How Army Reconnaissance Jobs Work

How to Get Army Recon Jobs

If dangerous, high-speed work interests you, you're probably wondering how you can get into an Army recon unit. There are a number of different methods, but let's start near the bottom of the list.

Most infantry battalions have a scout section where you can get the majority of your initial training. When you enlist, you'll have to select your Military Occupational Specialty (MOS). An MOS that deals directly with reconnaissance is a Cavalry Scout (MOS 19D) [source: Army Info]. As you might imagine, scouts are usually chosen for their ability to think and act quickly, ascertain information without being seen and their memory skills. Scouts can be assigned many different roles. For example, the Cavalry Scout 19th Delta Armored Reconnaissance Specialist is a person who acts as the eyes and ears of a squad, relaying all information to a commanding officer. If you're physically able and willing to accept the inherent danger involved with this job, you can enter cavalry scout training, which includes a 16-week course at Fort Knox, Ky. [source: Go Army].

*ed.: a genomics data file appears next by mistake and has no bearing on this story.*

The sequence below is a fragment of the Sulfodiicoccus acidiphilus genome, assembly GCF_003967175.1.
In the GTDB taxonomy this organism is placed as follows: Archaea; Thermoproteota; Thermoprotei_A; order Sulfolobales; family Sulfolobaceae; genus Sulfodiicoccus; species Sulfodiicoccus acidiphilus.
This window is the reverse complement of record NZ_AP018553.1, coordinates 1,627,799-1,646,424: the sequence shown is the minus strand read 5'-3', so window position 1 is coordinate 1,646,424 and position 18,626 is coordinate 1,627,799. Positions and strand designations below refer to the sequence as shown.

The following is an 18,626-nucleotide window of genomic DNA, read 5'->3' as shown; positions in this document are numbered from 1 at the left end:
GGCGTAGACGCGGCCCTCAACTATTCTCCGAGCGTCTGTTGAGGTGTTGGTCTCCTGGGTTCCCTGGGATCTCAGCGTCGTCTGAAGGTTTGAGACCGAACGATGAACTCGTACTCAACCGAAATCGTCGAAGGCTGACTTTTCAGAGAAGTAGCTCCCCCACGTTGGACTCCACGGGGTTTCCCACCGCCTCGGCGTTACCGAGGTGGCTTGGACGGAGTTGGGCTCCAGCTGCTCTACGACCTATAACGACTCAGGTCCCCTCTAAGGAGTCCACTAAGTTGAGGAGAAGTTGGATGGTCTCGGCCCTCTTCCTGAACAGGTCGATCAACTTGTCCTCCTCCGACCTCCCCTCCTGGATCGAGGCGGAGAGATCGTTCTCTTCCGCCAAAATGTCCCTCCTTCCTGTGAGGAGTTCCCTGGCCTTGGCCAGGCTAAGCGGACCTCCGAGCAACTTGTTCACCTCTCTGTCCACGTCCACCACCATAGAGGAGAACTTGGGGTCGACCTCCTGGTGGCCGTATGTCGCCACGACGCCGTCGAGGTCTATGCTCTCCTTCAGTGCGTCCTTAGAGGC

On top of doing reconnaissance, you'll also likely be in charge of a few other aspects of Army operations. These responsibilities might include navigating for a unit during combat, manning listening and observation posts, collecting data and classifying routes. You'll also need to be trained and skilled in creating and maintaining camouflage.

Beyond selecting a reconnaissance-oriented MOS, you might also be interested in the Special Operations Command, which consists of several different sections that cater to reconnaissance.

You have to have an E-4 enlistment rank, be qualified in an MOS and in Airborne before you can apply [source: U.S. Army]. Understand that these forces represent the best of the best -- there are no guarantees of being accepted.

If you qualify, you'll go through a series of training sessions, each differing depending on the unit, but that usually include training in crawling, walking and running. After an assessment test, you'll move on to an orientation program specific to the unit you're trying to be a part of. Finally, if you complete months of training and endure grueling tests, you'll be a part of the unit.